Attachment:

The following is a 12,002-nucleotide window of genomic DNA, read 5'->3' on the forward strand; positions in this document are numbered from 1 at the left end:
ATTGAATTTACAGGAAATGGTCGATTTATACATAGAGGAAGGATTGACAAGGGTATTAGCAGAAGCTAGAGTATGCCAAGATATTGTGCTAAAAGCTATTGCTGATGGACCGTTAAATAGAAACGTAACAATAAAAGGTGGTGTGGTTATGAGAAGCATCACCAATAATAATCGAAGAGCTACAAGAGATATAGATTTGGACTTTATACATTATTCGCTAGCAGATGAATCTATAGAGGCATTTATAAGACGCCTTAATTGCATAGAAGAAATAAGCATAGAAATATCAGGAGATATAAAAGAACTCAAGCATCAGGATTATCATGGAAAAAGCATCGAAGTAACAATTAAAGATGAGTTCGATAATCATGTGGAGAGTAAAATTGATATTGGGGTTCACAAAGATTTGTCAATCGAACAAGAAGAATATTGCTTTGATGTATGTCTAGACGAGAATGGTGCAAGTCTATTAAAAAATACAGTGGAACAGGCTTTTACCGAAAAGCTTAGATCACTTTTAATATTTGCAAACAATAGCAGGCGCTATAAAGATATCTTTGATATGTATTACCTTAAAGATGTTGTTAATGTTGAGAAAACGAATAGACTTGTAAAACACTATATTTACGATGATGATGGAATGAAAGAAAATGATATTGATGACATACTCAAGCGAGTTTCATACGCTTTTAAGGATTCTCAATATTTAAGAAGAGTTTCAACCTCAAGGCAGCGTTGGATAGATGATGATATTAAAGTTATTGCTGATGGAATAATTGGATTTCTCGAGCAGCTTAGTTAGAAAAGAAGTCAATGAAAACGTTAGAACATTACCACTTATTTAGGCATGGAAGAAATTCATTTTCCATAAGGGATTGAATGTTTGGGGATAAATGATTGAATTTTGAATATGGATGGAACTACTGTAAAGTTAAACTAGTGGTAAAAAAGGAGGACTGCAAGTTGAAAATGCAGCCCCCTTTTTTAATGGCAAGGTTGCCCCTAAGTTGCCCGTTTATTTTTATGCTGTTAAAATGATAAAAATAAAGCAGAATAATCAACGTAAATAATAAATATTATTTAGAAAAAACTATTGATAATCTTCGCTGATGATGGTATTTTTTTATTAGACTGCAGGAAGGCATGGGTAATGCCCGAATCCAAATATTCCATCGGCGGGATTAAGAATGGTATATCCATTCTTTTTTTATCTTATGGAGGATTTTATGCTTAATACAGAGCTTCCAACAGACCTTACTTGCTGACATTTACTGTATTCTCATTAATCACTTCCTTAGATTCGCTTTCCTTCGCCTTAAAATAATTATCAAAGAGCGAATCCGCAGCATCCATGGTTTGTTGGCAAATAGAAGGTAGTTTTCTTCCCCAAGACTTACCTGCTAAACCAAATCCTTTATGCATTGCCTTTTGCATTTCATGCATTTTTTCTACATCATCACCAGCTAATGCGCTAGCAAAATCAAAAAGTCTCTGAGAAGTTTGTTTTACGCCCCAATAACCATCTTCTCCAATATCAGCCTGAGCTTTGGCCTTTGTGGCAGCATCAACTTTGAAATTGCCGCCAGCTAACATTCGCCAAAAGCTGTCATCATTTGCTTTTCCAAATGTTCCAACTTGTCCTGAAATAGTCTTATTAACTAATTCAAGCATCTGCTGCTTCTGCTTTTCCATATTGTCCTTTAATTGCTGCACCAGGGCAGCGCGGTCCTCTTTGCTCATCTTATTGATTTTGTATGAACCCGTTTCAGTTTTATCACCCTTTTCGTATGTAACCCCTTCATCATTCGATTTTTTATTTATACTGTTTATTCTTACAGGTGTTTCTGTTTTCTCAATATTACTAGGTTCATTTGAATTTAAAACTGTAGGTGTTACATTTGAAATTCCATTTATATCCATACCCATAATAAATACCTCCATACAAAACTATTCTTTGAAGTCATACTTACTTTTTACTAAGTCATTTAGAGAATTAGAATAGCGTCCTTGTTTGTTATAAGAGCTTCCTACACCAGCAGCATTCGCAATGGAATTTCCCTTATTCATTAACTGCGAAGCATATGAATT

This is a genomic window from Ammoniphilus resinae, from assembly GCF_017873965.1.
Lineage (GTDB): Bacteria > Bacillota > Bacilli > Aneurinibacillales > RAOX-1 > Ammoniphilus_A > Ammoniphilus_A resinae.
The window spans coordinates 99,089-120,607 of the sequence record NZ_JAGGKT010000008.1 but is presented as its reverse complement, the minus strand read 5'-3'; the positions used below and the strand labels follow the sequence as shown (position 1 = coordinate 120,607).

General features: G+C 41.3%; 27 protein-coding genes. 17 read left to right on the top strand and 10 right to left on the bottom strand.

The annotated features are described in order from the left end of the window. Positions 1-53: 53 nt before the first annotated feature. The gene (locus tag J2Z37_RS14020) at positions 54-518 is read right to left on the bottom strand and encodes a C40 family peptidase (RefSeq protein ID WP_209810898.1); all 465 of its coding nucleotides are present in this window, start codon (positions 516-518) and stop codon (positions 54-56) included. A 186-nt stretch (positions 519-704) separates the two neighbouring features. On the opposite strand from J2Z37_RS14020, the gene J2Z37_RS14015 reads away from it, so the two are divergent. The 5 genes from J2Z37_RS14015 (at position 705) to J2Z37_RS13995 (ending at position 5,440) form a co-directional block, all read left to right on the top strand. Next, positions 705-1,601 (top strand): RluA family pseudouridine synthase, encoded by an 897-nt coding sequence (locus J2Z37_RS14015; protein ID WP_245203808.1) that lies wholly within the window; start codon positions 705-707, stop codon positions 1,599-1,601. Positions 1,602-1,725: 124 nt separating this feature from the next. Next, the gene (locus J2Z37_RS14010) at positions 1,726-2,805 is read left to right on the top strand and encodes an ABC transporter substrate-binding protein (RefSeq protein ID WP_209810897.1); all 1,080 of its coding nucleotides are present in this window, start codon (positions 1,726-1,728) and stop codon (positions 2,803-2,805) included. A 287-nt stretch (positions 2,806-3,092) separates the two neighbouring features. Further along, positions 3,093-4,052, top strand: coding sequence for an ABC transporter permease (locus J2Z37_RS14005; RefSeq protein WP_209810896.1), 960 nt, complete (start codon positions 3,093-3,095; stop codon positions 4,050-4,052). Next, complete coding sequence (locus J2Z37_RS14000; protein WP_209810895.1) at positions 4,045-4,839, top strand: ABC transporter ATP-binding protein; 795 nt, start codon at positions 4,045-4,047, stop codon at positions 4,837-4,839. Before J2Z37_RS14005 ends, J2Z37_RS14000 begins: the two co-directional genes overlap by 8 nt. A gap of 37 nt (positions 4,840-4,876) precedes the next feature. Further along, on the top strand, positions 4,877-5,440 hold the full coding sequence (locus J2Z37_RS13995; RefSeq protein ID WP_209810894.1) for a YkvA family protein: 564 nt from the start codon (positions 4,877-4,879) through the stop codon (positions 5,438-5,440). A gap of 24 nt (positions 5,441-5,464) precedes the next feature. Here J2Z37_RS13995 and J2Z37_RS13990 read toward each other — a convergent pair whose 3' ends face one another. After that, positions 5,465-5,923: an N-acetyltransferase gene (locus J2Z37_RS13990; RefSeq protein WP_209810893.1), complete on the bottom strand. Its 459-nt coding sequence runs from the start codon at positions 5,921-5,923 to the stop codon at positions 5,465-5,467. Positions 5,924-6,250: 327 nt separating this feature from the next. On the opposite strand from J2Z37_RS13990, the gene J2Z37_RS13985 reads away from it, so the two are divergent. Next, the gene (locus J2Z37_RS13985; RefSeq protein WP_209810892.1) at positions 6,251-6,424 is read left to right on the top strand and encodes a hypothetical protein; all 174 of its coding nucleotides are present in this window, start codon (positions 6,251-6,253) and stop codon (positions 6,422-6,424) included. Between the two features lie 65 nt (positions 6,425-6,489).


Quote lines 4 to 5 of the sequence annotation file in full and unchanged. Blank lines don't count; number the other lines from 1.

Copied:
Lineage (GTDB): Bacteria > Bacillota > Bacilli > Aneurinibacillales > RAOX-1 > Ammoniphilus_A > Ammoniphilus_A resinae.
The window spans coordinates 99,089-120,607 of the sequence record NZ_JAGGKT010000008.1 but is presented as its reverse complement, the minus strand read 5'-3'; the positions used below and the strand labels follow the sequence as shown (position 1 = coordinate 120,607).